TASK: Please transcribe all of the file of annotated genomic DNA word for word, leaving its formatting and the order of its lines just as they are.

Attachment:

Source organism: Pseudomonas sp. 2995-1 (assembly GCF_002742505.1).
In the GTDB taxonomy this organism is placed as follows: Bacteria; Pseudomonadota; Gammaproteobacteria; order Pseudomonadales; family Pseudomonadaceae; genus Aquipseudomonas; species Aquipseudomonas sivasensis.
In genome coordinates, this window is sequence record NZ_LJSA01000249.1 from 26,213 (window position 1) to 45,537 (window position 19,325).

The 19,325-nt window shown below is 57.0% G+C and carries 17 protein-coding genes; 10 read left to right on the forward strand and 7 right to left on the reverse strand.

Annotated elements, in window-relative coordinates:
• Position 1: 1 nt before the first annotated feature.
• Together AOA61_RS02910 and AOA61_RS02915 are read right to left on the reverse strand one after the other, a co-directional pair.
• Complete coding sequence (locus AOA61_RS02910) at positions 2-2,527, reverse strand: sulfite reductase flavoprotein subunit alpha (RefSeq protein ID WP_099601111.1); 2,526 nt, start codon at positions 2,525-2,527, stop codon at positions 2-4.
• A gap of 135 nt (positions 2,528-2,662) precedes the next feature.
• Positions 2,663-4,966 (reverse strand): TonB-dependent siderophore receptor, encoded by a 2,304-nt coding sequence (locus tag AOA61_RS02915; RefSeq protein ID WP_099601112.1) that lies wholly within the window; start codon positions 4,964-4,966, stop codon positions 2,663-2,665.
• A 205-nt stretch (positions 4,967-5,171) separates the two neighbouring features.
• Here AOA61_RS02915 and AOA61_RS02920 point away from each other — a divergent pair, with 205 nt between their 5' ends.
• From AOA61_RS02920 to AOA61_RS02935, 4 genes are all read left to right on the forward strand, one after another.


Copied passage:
Source organism: Pseudomonas sp. 2995-1 (assembly GCF_002742505.1).
In the GTDB taxonomy this organism is placed as follows: Bacteria; Pseudomonadota; Gammaproteobacteria; order Pseudomonadales; family Pseudomonadaceae; genus Aquipseudomonas; species Aquipseudomonas sivasensis.
In genome coordinates, this window is sequence record NZ_LJSA01000249.1 from 26,213 (window position 1) to 45,537 (window position 19,325).

The 19,325-nt window shown below is 57.0% G+C and carries 17 protein-coding genes; 10 read left to right on the forward strand and 7 right to left on the reverse strand.

Annotated elements, in window-relative coordinates:
• Position 1: 1 nt before the first annotated feature.
• Together AOA61_RS02910 and AOA61_RS02915 are read right to left on the reverse strand one after the other, a co-directional pair.
• Complete coding sequence (locus AOA61_RS02910) at positions 2-2,527, reverse strand: sulfite reductase flavoprotein subunit alpha (RefSeq protein ID WP_099601111.1); 2,526 nt, start codon at positions 2,525-2,527, stop codon at positions 2-4.
• A gap of 135 nt (positions 2,528-2,662) precedes the next feature.
• Positions 2,663-4,966 (reverse strand): TonB-dependent siderophore receptor, encoded by a 2,304-nt coding sequence (locus tag AOA61_RS02915; RefSeq protein ID WP_099601112.1) that lies wholly within the window; start codon positions 4,964-4,966, stop codon positions 2,663-2,665.
• A 205-nt stretch (positions 4,967-5,171) separates the two neighbouring features.
• Here AOA61_RS02915 and AOA61_RS02920 point away from each other — a divergent pair, with 205 nt between their 5' ends.
• From AOA61_RS02920 to AOA61_RS02935, 4 genes are all read left to right on the forward strand, one after another.